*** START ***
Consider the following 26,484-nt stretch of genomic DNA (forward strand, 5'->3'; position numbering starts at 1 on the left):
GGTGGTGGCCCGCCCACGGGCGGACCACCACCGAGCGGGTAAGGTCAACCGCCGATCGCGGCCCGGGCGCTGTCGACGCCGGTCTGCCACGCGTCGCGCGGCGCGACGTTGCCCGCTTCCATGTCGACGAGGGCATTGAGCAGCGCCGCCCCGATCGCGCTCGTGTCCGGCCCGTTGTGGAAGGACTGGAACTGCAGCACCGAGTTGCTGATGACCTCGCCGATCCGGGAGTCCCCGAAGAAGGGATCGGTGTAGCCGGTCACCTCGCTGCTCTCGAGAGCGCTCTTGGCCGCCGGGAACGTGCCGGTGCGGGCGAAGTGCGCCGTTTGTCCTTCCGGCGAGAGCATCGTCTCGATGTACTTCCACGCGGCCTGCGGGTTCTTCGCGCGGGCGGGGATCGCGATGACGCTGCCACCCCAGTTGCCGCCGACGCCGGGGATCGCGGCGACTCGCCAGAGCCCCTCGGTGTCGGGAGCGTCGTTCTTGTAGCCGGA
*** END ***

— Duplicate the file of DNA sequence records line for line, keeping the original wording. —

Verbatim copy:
Consider the following 26,484-nt stretch of genomic DNA (forward strand, 5'->3'; position numbering starts at 1 on the left):
GGTGGTGGCCCGCCCACGGGCGGACCACCACCGAGCGGGTAAGGTCAACCGCCGATCGCGGCCCGGGCGCTGTCGACGCCGGTCTGCCACGCGTCGCGCGGCGCGACGTTGCCCGCTTCCATGTCGACGAGGGCATTGAGCAGCGCCGCCCCGATCGCGCTCGTGTCCGGCCCGTTGTGGAAGGACTGGAACTGCAGCACCGAGTTGCTGATGACCTCGCCGATCCGGGAGTCCCCGAAGAAGGGATCGGTGTAGCCGGTCACCTCGCTGCTCTCGAGAGCGCTCTTGGCCGCCGGGAACGTGCCGGTGCGGGCGAAGTGCGCCGTTTGTCCTTCCGGCGAGAGCATCGTCTCGATGTACTTCCACGCGGCCTGCGGGTTCTTCGCGCGGGCGGGGATCGCGATGACGCTGCCACCCCAGTTGCCGCCGACGCCGGGGATCGCGGCGACTCGCCAGAGCCCCTCGGTGTCGGGAGCGTCGTTCTTGTAGCCGGA